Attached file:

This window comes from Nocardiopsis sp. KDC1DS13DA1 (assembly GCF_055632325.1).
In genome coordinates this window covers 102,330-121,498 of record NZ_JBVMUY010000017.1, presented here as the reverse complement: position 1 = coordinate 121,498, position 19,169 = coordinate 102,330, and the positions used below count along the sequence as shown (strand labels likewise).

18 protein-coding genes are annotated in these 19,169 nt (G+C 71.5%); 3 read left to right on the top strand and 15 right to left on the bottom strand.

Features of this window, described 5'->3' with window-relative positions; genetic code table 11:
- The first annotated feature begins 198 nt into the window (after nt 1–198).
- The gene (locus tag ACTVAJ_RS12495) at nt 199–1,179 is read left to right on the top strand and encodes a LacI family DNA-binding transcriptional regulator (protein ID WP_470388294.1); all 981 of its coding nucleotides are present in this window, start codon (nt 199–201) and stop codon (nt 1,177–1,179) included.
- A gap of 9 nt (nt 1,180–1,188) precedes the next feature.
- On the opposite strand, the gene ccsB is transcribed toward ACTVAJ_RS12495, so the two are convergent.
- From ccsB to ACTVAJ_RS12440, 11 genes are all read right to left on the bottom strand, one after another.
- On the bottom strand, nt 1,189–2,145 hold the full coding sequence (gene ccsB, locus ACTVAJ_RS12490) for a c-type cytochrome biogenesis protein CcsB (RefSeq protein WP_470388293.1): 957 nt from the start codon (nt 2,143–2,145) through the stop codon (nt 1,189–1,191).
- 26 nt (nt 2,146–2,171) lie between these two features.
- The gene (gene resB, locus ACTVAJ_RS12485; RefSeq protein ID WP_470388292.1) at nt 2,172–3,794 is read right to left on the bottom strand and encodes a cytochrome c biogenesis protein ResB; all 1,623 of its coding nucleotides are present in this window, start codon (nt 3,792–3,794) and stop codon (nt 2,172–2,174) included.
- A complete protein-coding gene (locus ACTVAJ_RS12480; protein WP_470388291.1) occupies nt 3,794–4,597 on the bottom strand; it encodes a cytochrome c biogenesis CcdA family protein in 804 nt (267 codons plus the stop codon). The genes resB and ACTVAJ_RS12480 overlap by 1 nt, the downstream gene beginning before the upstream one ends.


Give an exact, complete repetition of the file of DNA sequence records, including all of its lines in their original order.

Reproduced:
This window comes from Nocardiopsis sp. KDC1DS13DA1 (assembly GCF_055632325.1).
In genome coordinates this window covers 102,330-121,498 of record NZ_JBVMUY010000017.1, presented here as the reverse complement: position 1 = coordinate 121,498, position 19,169 = coordinate 102,330, and the positions used below count along the sequence as shown (strand labels likewise).

18 protein-coding genes are annotated in these 19,169 nt (G+C 71.5%); 3 read left to right on the top strand and 15 right to left on the bottom strand.

Features of this window, described 5'->3' with window-relative positions; genetic code table 11:
- The first annotated feature begins 198 nt into the window (after nt 1–198).
- The gene (locus tag ACTVAJ_RS12495) at nt 199–1,179 is read left to right on the top strand and encodes a LacI family DNA-binding transcriptional regulator (protein ID WP_470388294.1); all 981 of its coding nucleotides are present in this window, start codon (nt 199–201) and stop codon (nt 1,177–1,179) included.
- A gap of 9 nt (nt 1,180–1,188) precedes the next feature.
- On the opposite strand, the gene ccsB is transcribed toward ACTVAJ_RS12495, so the two are convergent.
- From ccsB to ACTVAJ_RS12440, 11 genes are all read right to left on the bottom strand, one after another.
- On the bottom strand, nt 1,189–2,145 hold the full coding sequence (gene ccsB, locus ACTVAJ_RS12490) for a c-type cytochrome biogenesis protein CcsB (RefSeq protein WP_470388293.1): 957 nt from the start codon (nt 2,143–2,145) through the stop codon (nt 1,189–1,191).
- 26 nt (nt 2,146–2,171) lie between these two features.
- The gene (gene resB, locus ACTVAJ_RS12485; RefSeq protein ID WP_470388292.1) at nt 2,172–3,794 is read right to left on the bottom strand and encodes a cytochrome c biogenesis protein ResB; all 1,623 of its coding nucleotides are present in this window, start codon (nt 3,792–3,794) and stop codon (nt 2,172–2,174) included.
- A complete protein-coding gene (locus ACTVAJ_RS12480; protein WP_470388291.1) occupies nt 3,794–4,597 on the bottom strand; it encodes a cytochrome c biogenesis CcdA family protein in 804 nt (267 codons plus the stop codon). The genes resB and ACTVAJ_RS12480 overlap by 1 nt, the downstream gene beginning before the upstream one ends.